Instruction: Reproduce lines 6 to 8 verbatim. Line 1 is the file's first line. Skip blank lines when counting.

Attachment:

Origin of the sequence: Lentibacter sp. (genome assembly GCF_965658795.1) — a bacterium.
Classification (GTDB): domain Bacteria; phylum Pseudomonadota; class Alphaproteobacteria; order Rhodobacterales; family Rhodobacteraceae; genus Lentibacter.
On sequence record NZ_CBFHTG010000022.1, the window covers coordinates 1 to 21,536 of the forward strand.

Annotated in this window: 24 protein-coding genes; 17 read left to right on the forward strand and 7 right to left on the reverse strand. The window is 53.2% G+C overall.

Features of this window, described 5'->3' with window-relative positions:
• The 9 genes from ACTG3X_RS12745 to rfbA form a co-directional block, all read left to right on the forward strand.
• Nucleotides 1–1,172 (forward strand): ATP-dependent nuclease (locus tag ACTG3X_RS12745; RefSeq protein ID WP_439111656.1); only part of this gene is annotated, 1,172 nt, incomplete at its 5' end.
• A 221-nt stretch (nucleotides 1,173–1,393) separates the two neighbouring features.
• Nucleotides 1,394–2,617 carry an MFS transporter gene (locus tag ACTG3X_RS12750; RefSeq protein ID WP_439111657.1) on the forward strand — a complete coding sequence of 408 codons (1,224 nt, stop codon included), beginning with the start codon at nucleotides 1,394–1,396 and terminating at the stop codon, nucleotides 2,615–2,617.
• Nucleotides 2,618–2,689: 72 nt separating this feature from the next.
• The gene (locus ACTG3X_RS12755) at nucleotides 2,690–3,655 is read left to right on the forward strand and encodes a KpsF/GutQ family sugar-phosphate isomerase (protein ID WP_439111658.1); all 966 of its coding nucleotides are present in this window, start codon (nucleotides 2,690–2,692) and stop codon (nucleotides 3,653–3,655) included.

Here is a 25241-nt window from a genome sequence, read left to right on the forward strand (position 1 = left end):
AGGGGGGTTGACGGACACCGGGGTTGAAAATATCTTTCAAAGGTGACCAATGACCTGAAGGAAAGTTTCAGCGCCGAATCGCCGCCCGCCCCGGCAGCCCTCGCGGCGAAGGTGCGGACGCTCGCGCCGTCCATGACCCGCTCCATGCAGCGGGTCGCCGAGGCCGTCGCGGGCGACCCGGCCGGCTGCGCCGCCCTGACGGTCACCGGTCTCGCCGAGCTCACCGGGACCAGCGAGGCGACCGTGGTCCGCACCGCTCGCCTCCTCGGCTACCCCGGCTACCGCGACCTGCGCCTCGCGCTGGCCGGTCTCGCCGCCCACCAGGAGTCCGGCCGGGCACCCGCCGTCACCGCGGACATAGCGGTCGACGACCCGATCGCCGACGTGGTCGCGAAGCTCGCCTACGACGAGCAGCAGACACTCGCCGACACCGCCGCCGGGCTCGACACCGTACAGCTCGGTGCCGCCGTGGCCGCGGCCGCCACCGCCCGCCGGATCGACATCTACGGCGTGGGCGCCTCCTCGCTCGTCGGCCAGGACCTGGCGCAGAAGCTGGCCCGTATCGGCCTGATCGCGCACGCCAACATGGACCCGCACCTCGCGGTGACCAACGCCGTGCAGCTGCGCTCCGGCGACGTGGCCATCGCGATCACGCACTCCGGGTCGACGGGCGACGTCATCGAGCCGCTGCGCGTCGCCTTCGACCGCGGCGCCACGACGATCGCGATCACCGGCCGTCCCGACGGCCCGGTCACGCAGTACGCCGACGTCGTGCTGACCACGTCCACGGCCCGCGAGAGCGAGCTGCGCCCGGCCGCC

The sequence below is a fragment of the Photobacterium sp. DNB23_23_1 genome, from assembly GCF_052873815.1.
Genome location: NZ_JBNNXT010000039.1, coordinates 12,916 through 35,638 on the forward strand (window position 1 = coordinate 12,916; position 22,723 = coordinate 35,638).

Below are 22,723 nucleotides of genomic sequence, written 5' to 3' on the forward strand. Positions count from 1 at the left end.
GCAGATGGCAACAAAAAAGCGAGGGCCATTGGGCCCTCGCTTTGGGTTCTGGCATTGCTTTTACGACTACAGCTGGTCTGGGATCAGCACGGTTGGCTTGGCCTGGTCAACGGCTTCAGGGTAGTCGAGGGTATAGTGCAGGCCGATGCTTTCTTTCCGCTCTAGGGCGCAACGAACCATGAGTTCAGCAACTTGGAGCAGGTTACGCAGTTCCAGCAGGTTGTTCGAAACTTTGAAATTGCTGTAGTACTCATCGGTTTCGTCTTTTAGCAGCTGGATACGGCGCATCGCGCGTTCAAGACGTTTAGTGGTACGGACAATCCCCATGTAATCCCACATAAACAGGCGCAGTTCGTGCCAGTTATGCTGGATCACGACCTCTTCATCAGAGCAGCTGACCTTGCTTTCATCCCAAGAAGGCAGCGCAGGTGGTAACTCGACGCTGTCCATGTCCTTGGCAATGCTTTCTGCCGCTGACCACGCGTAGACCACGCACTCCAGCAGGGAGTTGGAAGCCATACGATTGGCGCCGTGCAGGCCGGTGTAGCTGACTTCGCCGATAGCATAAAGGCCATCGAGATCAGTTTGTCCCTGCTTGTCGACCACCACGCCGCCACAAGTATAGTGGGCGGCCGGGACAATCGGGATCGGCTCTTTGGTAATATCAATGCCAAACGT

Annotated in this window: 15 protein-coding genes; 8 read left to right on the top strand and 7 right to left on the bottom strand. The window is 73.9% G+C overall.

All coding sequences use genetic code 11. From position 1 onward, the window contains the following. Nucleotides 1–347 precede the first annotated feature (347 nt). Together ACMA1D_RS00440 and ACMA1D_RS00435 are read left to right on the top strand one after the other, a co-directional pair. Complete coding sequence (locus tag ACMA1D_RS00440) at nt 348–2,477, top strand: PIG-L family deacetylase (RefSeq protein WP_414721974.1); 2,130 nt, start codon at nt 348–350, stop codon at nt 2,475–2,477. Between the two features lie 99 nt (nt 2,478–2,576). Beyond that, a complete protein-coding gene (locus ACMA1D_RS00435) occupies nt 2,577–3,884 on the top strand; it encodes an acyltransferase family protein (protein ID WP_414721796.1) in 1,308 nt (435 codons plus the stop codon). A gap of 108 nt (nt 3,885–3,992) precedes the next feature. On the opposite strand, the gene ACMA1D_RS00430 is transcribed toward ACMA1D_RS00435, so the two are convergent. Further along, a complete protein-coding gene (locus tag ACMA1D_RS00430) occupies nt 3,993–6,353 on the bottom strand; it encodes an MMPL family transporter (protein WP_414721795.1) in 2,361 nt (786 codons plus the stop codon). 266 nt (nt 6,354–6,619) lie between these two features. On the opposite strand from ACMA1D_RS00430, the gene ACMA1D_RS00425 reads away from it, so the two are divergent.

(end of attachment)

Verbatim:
• The 9 genes from ACTG3X_RS12745 to rfbA form a co-directional block, all read left to right on the forward strand.
• Nucleotides 1–1,172 (forward strand): ATP-dependent nuclease (locus tag ACTG3X_RS12745; RefSeq protein ID WP_439111656.1); only part of this gene is annotated, 1,172 nt, incomplete at its 5' end.
• A 221-nt stretch (nucleotides 1,173–1,393) separates the two neighbouring features.